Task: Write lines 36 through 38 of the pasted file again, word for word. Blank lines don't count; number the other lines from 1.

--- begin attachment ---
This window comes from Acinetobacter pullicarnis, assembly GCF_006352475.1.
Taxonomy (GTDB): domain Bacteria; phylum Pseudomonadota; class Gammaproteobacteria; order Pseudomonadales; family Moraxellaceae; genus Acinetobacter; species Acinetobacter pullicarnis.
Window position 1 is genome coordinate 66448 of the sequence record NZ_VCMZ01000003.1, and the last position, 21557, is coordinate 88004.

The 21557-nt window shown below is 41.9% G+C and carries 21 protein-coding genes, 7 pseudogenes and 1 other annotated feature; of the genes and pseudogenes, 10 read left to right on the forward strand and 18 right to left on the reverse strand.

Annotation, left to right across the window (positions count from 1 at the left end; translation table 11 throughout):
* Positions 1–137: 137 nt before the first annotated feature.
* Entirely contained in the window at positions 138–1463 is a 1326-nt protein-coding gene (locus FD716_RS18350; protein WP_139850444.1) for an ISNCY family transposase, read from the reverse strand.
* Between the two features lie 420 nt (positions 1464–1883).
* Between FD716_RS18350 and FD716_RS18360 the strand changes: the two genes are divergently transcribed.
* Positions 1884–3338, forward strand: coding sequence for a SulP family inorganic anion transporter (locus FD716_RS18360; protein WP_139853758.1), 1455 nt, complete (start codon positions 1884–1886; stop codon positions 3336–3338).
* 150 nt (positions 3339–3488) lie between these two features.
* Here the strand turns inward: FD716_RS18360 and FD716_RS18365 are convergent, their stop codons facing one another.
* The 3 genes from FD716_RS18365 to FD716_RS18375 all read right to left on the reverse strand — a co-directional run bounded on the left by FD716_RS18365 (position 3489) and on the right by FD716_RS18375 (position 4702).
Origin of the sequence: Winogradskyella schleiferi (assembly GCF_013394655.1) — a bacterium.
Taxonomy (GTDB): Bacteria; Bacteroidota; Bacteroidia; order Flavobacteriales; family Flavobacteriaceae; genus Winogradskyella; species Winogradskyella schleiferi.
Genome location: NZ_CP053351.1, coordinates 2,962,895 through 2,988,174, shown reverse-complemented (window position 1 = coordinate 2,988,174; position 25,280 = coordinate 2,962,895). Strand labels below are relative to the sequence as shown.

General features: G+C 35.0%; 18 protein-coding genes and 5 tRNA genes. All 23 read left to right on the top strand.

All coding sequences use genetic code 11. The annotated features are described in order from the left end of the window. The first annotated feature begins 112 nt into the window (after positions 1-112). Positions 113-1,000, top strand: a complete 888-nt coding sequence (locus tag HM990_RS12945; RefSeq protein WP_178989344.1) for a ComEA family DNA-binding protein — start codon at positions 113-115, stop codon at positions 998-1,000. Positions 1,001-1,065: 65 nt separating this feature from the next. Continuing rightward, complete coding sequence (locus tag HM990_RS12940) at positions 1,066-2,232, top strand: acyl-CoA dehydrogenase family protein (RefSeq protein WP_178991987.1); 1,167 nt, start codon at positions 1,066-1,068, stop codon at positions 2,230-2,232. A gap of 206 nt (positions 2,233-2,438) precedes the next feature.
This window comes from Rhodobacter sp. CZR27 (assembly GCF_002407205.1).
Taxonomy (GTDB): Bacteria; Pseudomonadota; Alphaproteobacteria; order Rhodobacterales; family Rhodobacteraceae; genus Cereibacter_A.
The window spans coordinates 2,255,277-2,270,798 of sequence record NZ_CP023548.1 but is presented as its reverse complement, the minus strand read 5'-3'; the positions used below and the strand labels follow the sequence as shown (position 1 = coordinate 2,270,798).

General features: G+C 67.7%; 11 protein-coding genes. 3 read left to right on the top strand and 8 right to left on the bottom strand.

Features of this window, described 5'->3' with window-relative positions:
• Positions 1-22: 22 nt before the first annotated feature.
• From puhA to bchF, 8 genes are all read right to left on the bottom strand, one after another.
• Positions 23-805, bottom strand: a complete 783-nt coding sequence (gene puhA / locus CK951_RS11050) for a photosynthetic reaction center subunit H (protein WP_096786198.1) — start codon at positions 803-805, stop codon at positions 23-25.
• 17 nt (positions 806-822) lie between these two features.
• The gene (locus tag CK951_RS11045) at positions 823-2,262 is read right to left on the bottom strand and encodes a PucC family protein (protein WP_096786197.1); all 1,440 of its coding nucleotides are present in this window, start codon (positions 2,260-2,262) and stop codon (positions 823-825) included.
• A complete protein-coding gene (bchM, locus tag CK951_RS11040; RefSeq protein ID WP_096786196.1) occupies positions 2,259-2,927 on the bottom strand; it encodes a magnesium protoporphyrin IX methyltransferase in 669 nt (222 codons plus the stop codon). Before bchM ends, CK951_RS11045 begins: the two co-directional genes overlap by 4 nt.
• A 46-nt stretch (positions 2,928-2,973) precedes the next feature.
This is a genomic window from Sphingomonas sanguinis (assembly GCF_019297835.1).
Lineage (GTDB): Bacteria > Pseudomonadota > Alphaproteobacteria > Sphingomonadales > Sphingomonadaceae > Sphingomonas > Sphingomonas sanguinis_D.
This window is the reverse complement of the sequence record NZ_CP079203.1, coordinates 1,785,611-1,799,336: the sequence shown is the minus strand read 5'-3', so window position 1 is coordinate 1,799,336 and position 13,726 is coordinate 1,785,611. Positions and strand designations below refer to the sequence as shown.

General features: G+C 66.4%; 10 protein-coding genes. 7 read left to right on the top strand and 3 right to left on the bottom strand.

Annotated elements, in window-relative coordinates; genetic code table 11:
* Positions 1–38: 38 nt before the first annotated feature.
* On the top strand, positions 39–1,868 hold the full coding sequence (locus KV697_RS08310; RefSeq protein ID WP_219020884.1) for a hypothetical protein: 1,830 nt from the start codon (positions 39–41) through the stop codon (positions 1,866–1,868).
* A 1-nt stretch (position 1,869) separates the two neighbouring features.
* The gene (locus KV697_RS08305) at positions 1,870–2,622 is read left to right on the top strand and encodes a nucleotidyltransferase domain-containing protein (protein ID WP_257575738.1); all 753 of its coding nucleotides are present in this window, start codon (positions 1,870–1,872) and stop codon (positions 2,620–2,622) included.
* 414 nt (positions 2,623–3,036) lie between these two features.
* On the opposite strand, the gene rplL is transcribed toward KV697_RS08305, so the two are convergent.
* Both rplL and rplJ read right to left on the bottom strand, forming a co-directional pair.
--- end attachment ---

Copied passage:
* Positions 1–38: 38 nt before the first annotated feature.
* On the top strand, positions 39–1,868 hold the full coding sequence (locus KV697_RS08310; RefSeq protein ID WP_219020884.1) for a hypothetical protein: 1,830 nt from the start codon (positions 39–41) through the stop codon (positions 1,866–1,868).
* A 1-nt stretch (position 1,869) separates the two neighbouring features.